Amongst economic and foreign policy concerns, a flux of immigrants is colliding with rigid cultural and nationalistic societies in Germany and across Europe. Right-wing populist parties seek to overturn multiculturalism and liberal democracy in order to restore national values and a sense of home.
According to a poll conducted by YouGov, over 30 percent of people in Sweden, Holland, Britain, Spain, France and Italy and 44 percent in Germany agree with the statement: “There are so many foreigners living around here, it doesn’t feel like home anymore.”
In Germany the right-wing populist party, Alternative for Germany (AfD), has gained popularity. AfD started in 2013 as a movement opposing the Euro currency. In response to terrorist attacks by radical extremists throughout Europe and increasing immigration to Germany within the last couple of years, anti-immigration has become their primary platform.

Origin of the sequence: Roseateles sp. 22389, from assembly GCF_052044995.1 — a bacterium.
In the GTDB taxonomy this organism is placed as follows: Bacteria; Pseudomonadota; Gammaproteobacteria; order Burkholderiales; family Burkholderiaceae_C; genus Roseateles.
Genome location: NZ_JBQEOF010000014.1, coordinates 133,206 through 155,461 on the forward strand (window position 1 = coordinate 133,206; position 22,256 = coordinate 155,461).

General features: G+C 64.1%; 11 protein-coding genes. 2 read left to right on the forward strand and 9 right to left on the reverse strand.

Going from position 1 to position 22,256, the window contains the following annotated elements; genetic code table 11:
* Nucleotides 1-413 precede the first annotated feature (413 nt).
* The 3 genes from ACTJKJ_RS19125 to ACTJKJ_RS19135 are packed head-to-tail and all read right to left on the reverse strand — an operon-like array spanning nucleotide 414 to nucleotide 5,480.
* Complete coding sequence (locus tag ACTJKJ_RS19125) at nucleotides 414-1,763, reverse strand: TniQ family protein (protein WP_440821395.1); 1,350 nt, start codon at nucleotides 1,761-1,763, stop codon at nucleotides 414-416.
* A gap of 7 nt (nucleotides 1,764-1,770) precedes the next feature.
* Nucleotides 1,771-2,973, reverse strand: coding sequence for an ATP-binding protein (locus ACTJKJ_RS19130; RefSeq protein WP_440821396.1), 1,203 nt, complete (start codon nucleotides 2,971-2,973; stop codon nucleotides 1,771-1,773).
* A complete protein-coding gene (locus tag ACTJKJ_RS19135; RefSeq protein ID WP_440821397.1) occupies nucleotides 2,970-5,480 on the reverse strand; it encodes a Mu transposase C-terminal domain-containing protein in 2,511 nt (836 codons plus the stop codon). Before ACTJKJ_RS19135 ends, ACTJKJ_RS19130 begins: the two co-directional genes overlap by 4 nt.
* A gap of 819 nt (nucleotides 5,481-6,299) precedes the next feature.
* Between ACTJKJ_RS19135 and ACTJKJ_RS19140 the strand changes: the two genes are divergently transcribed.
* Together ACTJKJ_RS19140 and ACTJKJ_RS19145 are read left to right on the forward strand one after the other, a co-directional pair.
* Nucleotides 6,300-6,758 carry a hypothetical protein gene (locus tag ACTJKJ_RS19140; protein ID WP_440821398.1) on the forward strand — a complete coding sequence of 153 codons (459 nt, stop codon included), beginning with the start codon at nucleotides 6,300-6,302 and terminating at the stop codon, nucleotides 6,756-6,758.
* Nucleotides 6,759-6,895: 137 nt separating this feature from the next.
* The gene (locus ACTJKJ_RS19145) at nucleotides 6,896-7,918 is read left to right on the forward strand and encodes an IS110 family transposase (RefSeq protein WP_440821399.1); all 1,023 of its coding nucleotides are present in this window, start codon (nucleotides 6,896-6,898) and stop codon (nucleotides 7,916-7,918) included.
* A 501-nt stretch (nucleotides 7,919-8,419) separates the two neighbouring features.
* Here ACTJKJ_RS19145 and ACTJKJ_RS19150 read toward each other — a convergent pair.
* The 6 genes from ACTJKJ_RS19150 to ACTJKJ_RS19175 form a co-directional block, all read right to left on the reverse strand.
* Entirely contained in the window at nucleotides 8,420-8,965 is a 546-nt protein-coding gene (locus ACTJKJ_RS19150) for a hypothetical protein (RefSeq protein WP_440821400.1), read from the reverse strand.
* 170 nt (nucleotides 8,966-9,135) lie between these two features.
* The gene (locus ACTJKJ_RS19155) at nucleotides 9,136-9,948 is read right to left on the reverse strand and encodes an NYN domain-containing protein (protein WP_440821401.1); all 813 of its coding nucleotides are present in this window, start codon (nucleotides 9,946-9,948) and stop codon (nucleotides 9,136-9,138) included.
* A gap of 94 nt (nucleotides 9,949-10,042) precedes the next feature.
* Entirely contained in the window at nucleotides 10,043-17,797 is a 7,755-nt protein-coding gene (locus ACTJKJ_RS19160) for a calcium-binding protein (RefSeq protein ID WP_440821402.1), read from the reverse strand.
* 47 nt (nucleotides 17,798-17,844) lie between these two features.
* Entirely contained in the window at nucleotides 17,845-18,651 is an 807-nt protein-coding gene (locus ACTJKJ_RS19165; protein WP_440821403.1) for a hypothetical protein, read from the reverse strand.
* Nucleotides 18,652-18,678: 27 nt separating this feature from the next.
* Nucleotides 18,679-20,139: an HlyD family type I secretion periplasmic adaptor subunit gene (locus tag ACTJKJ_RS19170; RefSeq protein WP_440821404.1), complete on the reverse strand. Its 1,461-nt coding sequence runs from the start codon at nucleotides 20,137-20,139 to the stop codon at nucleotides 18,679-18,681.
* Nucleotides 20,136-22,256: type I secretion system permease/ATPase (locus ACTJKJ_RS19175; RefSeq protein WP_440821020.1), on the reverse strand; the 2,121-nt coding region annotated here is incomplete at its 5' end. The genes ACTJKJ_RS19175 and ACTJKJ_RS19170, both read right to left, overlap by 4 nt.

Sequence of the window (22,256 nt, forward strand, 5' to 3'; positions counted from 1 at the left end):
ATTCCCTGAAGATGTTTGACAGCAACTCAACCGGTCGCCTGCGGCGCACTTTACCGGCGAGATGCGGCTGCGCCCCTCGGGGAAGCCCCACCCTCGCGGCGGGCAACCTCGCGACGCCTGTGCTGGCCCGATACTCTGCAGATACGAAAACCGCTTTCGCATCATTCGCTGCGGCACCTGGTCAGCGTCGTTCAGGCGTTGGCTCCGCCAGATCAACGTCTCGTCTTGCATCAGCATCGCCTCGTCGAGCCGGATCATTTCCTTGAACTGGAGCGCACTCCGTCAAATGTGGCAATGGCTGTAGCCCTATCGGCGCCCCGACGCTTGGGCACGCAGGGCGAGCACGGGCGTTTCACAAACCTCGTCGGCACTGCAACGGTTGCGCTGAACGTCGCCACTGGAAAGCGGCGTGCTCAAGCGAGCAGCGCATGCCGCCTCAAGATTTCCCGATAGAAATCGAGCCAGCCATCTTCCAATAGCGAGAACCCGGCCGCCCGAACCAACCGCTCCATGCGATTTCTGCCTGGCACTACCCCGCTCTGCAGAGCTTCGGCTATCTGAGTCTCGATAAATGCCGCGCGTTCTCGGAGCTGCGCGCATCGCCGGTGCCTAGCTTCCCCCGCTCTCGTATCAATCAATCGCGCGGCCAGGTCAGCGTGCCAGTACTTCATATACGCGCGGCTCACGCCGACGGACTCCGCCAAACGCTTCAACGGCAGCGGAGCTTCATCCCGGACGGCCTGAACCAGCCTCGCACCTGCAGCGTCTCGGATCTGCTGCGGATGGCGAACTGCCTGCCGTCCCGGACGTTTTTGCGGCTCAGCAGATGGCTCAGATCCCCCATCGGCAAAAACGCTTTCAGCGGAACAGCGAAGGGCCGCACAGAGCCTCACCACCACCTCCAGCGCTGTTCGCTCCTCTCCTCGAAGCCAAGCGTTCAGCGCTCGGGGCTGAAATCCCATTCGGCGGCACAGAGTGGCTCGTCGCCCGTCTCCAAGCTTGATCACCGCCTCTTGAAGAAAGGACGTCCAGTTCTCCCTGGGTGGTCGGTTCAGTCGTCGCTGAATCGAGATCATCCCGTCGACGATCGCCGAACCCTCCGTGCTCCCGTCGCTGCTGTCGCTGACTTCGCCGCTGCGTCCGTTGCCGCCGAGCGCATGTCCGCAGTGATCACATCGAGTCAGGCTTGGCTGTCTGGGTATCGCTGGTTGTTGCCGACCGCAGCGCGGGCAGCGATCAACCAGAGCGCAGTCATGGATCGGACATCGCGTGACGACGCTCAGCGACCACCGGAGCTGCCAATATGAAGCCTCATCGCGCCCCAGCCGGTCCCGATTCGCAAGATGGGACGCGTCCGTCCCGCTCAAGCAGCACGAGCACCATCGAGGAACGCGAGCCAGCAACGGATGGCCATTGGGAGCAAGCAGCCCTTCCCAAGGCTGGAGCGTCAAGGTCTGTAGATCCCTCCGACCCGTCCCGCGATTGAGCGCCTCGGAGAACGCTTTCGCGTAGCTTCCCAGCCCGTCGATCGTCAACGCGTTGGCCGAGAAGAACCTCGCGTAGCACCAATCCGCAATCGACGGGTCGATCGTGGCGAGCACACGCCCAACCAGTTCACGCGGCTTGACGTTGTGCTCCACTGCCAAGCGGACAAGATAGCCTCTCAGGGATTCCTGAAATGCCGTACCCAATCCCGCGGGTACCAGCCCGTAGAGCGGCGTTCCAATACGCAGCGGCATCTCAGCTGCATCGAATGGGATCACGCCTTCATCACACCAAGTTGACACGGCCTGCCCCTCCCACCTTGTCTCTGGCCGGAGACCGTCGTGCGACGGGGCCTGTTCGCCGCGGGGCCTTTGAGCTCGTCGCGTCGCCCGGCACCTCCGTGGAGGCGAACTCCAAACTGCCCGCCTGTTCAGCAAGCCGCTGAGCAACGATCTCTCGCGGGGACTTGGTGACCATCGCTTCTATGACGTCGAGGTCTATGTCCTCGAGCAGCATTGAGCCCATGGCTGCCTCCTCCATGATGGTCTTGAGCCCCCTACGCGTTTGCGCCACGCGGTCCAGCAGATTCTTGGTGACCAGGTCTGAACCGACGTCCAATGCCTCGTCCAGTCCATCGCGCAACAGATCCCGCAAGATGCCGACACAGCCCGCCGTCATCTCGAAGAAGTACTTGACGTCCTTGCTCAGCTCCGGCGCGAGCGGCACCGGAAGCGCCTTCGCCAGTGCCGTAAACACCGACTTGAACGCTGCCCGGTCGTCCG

The party, led by Frauke Petry, a former research chemist and entrepreneur, won over 20 percent of the vote in the German state elections in March, becoming the first far-right party to do so well in Germany since World War II. In September AfD became the second largest party in the state parliament.
“(AfD attracts) voters who (are) anti-establishment, anti-liberalization, anti-European, anti-everything that has come to be regarded as the norm,” Sylke Tempel, a member of the German Council on Foreign Relations, said in New York Times article.